Members of the UN Security Council on Thursday went to the Democratic Republic of the Congo (DRC) to see first-hand the electoral process prior to the December elections.
The mission is headed up by Bolivia, Equatorial Guinea and France. Bolivia is this month’s president of the Council and France is the council member responsible for writing resolutions on the DRC.
They are expected to return to New York on Monday.
The DRC is a nation as large as Western Europe, but infamously known for various fighting groups, including some with child soldiers, and as a difficult and confounding one to travel in.
The most effective way of traveling within the country is by air because of distances. Congolese in rural areas travel mainly by boat on the many winding rivers lacing the country which faces a lack of good roadways.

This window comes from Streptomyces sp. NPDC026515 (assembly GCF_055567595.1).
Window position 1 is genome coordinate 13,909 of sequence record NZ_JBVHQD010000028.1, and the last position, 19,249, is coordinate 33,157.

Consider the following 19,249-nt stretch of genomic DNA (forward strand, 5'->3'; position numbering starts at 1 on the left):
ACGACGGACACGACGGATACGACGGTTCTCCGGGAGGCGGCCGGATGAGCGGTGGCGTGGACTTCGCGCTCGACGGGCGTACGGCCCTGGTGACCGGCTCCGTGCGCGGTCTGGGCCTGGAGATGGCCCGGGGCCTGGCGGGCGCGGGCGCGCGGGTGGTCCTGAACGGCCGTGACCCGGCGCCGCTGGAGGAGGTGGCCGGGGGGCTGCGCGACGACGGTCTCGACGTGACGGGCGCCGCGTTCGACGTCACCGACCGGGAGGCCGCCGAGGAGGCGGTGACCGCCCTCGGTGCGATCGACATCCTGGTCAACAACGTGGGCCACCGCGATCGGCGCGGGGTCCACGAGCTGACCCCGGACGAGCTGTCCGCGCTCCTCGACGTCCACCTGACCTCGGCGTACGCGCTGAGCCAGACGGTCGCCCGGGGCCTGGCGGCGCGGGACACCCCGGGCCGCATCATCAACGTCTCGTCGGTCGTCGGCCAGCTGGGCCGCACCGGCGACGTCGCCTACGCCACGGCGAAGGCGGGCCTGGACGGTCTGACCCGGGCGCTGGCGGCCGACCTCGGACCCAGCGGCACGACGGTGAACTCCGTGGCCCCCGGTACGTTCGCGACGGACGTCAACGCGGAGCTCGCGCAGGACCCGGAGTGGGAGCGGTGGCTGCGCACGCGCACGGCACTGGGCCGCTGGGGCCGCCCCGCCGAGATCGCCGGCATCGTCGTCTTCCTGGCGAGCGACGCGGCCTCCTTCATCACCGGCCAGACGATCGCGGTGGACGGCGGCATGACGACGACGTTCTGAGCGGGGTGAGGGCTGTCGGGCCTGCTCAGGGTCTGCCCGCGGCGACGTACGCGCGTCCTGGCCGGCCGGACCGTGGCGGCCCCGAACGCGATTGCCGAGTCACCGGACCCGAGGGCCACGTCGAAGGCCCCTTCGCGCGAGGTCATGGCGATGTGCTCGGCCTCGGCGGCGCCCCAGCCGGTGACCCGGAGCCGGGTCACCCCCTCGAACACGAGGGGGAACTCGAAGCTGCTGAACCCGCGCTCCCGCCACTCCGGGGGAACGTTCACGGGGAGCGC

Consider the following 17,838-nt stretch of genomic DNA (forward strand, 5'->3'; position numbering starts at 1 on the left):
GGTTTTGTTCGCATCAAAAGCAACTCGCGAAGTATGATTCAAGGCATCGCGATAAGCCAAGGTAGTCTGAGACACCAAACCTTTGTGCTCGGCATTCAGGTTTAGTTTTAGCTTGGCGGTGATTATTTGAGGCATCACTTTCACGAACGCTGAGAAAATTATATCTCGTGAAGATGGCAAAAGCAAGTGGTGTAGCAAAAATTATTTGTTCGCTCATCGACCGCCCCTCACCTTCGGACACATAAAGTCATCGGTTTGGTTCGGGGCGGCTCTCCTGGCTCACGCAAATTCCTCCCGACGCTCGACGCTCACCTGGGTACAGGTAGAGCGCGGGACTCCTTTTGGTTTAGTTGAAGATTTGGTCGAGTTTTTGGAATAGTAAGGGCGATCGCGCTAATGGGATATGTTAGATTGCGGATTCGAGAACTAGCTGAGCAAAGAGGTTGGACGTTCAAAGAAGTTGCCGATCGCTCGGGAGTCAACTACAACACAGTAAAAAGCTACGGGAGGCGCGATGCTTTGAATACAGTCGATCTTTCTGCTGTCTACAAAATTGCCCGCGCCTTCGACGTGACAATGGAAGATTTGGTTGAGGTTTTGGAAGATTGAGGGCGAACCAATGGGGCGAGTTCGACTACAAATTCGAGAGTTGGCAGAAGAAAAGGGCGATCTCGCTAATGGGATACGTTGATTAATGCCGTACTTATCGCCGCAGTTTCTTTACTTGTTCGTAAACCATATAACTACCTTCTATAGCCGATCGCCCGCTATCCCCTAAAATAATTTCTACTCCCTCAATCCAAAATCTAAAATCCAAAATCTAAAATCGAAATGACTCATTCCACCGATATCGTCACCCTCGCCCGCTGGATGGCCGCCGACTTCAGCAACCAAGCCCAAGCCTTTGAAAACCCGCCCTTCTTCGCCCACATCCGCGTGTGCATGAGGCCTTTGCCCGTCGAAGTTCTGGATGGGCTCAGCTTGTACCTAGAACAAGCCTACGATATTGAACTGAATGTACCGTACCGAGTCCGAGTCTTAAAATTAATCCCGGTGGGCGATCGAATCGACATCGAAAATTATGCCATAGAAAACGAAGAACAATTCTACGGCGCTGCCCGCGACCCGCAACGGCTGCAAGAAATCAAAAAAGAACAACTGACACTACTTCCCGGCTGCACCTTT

That may be one reason council members are expected to stay in the capital Kinshasa and concentrate on the political situation.
President Joseph Kabila so far has honored his own pledge to not run in the Dec. 23 balloting. His second and final term ended Dec. 31, 2016 and although he has remained in power since, he now promises to not run and step down at the end of this year.
However, the council was not able — as of Thursday — to confirm a meeting with Kabila, although it has secured appointments with members of the opposition, according to a UN spokesman.
The now 17,000-plus member UN Organization Stabilization Mission in the DRC (MONUSCO) is the United Nations’ largest peacekeeping force.
MONUSCO reports that the electoral calendar seems rather well respected and that even though the election campaign has not started yet, there is like a pre-campaign mood in almost all media, opposition and majority alike.
A major concern often voiced is that Kabila might enter the race at the last minute.